Networking giant Cisco Systems is rolling out hardware for Wi-Fi standards adding value to the core part of its $28.2 billion infrastructure business.
This would also be a new revenue stream for the brand. This also appears to be a strategic decision since, in planning in advance of the Wi-Fi 6 protocol being released; they have the first mover advantage for leveraging the new technology. Research firm IDC says Cisco has about 45 percent of the market share for corporate Wi-Fi systems already and this could be a huge boost for their market and revenue.
The WiFi 6 technology is designed not only to add to the current speed of broadband but also solve the problems of too many devices hogging too little Wi-Fi. The current generation of Wi-Fi 5 allows the speed of 3.5 GBPS, and the Wi-Fi 6 will be at 9.6 Gbps. These new technologies let routers communicate with more devices at once, send data to multiple devices in the same broadcast, and lets Wi-Fi devices schedule check-ins with the router. Those features will keep connections strong even as more and more devices start demanding data. That is the change. Wi-Fi 6 introduces key 5G technologies, such as Orthogonal Frequency-Division Multiple Access (OFDMA), uplink Multi-User MIMO (MU-MIMO), and higher-order coding 1,024-QAM, which help to increase network bandwidth and the number of concurrent users four times more than Wi-Fi 5, reducing the average network latency from 30 milliseconds to 20 milliseconds. Huawei is another brand that is rapidly taking up this new product for the market. Wi-Fi 6 is a new standard expected to roll out by 2022.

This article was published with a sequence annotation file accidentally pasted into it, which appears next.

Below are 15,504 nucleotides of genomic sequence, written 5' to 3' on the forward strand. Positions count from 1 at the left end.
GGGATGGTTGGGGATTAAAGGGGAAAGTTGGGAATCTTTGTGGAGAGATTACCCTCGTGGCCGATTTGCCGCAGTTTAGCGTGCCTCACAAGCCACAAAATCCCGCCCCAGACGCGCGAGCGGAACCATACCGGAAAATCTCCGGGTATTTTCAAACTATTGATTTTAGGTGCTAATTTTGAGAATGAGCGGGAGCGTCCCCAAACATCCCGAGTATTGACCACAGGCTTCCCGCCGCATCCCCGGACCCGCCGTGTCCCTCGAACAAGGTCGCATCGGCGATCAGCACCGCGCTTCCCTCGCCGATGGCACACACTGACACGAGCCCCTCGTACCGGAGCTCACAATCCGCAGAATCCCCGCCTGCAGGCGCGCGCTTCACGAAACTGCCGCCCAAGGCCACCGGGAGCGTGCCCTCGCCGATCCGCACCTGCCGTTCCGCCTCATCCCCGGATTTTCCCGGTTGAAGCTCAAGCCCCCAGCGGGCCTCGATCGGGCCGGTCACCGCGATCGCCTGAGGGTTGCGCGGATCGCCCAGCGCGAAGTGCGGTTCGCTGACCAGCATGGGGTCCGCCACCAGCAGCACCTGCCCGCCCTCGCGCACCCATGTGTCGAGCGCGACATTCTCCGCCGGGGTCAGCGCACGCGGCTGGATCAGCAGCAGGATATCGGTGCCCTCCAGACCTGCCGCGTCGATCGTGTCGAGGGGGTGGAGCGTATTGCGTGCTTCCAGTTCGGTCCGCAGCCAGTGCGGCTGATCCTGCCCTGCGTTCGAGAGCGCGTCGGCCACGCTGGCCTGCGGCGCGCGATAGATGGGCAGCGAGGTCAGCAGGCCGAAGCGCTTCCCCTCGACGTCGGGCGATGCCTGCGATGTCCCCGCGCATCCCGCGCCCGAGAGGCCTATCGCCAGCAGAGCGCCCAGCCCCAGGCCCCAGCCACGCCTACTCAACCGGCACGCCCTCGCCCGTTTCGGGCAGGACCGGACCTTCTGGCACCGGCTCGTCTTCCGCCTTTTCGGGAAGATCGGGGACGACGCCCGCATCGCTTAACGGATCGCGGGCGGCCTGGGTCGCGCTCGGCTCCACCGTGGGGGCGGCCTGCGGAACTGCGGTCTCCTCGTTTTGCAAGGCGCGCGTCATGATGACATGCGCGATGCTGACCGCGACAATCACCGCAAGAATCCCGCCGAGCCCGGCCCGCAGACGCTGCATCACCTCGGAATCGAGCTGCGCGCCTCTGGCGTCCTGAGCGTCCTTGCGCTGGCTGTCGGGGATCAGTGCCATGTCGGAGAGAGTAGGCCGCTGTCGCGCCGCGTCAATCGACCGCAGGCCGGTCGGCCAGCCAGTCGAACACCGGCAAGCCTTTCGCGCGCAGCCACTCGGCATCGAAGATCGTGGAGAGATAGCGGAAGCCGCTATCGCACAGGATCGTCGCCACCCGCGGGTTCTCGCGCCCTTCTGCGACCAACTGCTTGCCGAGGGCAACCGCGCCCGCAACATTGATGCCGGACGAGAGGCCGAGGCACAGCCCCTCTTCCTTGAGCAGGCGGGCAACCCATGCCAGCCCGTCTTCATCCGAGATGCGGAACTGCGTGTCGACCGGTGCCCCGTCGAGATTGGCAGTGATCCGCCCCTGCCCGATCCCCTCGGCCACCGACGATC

Cisco’s new access points and switches for businesses for Wi-Fi 6, Phones, laptops and other devices will connect to Cisco’s access points on corporate campuses. They will also carry the traffic to the switches, which connect to a business’s wired network.
By the time the Wi-Fi technology hits the market, 5G will also be on its way and this will enable much better and faster network connectivity and seamless access. “There’s going to be a much stronger interconnection and relationship and handoff that occurs,” Gordon Thomson, Cisco’s vice president of enterprise networking sales, told Reuters in a report.
At the base of many of these new features is much smarter software to control the traffic on the wireless networks. The strategy here is to roll out a new switch that will be able to focus on software run networks. Cisco will also sell the switch along with it.
IDC’s senior research analyst, Brandon Butler, has identified this as a step in Cisco’s long-term strategy to transfer a bigger portion of its network infrastructure to the software base. This will allow them to sell the solution on a subscription basis for steadier revenue than hardware sales. He added that the new device “brings that backend switch into line with the company’s broader network software strategy. This has been an evolution for the company, from a hardware based-model to a software-based model.”